Tuesday, September 16, 2008

Labor Day

Alice Spice is one month old today! To commemorate, I'd like to tell you about when she was born. I'll spare you any gory details, I promise.

The day I went into labor, we took Betty to the park in the damp, hot morning. Upon returning home, I discarded the leisurely pace I'd adopted over the interminable spring and summer. I was ready to get this baby out, one way or another. "Out of  my way!" I cried to Spiceboy as I barreled up the 48 steps to our apartment. 

That afternoon, we went to the Met and I waddled  past the Impressionists and the Modernists at breakneck speed, stopping occasionally to rest in front of a Pollock, a Matisse. 

I also insisted on walking the 20 blocks home.

The first labor pain came at 7:57 pm, though I didn't believe it was labor--I thought it was just really bad gas--not an unusual malady in our house. As I paced the floor in denial, Spiceboy packed his bag for the hospital. Mine had already been packed for weeks.

Two hours later, the pains were coming faster and harder.  The glass of wine and hot shower recommended in birthing class had not slowed them in the least. Each time a pain hit, I curled up on the bed and moaned.

"You need to page your doctor," said Spiceboy.

We finally left for the hospital, and when I stepped out the front door, everything was achingly normal--the hot sidewalks, the honking horns, old men lingering at the curb as their small dogs sniffed here and there. Spiceboy ran to Second Avenue to flag a cab, and I waddled to the stoop next door, where our neighbor, who was sitting and smoking a cigarette, eyed  me curiously. 

"Do you mind if I sit here with you for a minute?" I asked, lowering myself onto the cool, damp steps. "I'm in labor." 

I got a really strong contraction as soon as we got in the cab, and I arched back into the seat and moaned. The cabbie eyed me in the rearview mirror. "You might want to take it easy," Spiceboy warned him, "unless you want to have a baby in your cab."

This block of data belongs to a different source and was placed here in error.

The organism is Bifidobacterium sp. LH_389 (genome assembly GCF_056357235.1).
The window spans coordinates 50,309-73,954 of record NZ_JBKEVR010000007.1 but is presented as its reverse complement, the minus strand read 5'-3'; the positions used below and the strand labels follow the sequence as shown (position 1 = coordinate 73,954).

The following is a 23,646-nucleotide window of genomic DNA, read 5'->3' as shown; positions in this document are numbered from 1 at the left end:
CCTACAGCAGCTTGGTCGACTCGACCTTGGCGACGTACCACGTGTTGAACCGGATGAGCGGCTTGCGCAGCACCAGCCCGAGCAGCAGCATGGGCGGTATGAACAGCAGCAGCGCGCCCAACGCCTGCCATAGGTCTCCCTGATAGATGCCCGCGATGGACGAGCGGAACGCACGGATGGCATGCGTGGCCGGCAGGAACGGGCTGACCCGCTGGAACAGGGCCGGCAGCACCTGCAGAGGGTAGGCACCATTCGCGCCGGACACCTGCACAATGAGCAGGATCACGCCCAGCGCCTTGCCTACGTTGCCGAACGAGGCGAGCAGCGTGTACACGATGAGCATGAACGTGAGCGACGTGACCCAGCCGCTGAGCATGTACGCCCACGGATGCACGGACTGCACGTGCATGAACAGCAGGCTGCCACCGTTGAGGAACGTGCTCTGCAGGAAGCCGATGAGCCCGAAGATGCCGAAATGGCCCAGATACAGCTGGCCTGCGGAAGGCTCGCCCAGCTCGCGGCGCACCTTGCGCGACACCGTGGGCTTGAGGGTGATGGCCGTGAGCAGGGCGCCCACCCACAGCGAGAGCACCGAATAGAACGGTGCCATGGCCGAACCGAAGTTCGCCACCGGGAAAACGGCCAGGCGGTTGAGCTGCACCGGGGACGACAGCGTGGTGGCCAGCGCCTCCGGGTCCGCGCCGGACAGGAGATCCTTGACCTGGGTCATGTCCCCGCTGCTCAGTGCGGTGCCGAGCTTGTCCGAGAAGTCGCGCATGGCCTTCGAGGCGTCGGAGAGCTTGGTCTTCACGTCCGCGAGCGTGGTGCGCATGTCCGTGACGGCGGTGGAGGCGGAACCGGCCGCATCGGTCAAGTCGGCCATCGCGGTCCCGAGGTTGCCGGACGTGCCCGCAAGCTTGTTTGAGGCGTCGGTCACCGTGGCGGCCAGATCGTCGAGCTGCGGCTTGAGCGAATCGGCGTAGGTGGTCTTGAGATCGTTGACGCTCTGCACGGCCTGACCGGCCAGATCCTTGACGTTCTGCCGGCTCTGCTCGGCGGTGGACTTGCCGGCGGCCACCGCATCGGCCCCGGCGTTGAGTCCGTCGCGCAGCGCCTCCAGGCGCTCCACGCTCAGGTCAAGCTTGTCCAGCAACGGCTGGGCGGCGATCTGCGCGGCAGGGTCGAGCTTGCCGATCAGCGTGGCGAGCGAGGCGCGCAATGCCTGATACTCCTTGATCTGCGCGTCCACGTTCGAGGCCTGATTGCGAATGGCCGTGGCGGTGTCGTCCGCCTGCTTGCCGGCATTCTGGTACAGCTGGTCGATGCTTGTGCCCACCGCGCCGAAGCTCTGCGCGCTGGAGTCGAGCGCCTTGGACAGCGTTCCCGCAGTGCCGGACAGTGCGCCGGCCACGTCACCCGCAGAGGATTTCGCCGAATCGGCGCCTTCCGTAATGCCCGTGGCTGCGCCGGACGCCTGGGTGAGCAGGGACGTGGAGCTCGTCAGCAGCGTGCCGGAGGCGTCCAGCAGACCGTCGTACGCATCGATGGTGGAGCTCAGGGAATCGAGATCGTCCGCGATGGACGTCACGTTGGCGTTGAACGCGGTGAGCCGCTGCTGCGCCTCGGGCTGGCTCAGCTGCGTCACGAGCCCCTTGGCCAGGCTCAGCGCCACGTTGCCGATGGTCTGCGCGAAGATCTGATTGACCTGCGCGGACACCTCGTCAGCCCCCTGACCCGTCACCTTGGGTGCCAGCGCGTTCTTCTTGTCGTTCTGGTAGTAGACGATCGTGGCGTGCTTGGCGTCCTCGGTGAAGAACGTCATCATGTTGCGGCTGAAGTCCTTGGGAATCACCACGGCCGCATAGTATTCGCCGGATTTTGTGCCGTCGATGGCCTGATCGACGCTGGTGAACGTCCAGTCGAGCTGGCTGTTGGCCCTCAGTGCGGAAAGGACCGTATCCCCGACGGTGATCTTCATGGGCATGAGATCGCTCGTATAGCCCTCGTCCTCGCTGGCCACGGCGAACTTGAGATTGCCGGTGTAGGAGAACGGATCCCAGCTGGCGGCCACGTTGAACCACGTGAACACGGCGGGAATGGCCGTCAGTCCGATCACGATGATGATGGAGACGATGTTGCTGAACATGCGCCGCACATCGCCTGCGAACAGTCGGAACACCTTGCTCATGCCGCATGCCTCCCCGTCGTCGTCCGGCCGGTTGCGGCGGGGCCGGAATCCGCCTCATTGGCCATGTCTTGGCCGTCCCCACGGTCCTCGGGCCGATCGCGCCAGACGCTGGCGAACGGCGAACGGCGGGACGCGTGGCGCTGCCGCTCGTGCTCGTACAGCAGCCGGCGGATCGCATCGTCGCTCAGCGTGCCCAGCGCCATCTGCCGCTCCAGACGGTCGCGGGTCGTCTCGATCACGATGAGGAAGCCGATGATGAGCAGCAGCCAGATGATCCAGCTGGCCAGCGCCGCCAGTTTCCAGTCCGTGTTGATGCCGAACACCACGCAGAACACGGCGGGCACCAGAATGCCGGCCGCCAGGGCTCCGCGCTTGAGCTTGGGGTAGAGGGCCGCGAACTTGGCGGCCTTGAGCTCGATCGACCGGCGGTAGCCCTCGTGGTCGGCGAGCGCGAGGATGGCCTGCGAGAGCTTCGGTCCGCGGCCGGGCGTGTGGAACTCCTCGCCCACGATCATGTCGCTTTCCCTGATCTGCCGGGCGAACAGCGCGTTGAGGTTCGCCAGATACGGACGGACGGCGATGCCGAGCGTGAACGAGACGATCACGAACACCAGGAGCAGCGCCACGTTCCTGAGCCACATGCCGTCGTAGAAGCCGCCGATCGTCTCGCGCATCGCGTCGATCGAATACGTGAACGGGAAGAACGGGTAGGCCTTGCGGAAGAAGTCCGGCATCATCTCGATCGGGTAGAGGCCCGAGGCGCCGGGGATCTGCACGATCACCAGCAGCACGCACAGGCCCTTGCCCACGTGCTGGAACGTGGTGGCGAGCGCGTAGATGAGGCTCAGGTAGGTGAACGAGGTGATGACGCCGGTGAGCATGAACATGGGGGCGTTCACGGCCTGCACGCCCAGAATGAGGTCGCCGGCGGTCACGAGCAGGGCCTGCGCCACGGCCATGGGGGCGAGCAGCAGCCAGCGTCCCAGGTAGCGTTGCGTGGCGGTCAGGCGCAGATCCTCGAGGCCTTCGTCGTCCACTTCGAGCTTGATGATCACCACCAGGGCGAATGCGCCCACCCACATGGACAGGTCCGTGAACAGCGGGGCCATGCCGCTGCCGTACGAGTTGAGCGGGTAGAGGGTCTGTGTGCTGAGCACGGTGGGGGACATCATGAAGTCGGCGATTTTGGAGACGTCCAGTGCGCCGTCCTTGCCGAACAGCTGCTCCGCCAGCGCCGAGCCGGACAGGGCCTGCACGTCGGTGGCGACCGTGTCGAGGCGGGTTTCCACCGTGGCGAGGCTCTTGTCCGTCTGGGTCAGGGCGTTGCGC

We hurried down the quiet hospital corridors, racing against the contractions. When we arrived at the labor and delivery desk, my doctor greeted us with a smile and a cheer. "Yay!" she said.

Things went quickly after that. The delivery room was dark and quiet and I stripped out of my black skirt and tank top and slipped into my hospital gown with shaking hands. The doctor checked me and informed me I was 8 cm dilated, which for the uninitiated means I was very far along in the process. "Do you want an epidural?" she asked. 

Throughout my pregnancy, I'd entertained very strong notions of having a natural childbirth--no drugs. But the contractions were coming faster and stronger and I felt feverish and sick to my stomach--I couldn't breathe through them any more, couldn't relax.  I needed to make a decision. Another contraction hit me and I panted through it. In an effort to stall for time, I cried out to my doctor, "But it fucking hurts!"

"Yeah," she said, "but it's going to fucking hurt either way," she replied. 

I got the epidural. 

I have no regrets. Once the drugs kicked in, I was able to relax. I was excited. To be honest, I felt great. No more pain--none at all. Spiceboy stood bravely at my side, whispering encouragement and promising me that when this was over, he would  bring me many sandwiches (I'd been craving them) and the bottle of Roederer he'd stashed in the fridge. I loved him more than ever. 

Then it was time to push, and Spiceboy did what he does best--kept me laughing.  He yelled and cheered so much one might have thought he was watching me run in the winning touchdown during the big game, which made me laugh even harder. "Not many people laugh when they push out a baby," said my doctor. Indeed. But as all of my best moments with Spiceboy include laughter, I couldn't have imagined a better scenario. 

And so at 2:52 am in a small darkened room on the East Side of Manhattan,  Spiceboy and I found ourselves at yet another turning point in our relationship: we had finally become a family. And after the breathless, bloody blur of labor had ended and the doctor and nurse had us alone in the room,  he climbed into bed with me and we kissed and kissed, then we wrapped our arms around little our little cosmic baby--all red and hot and new--and dozed off as dawn crept into the sky over the East River.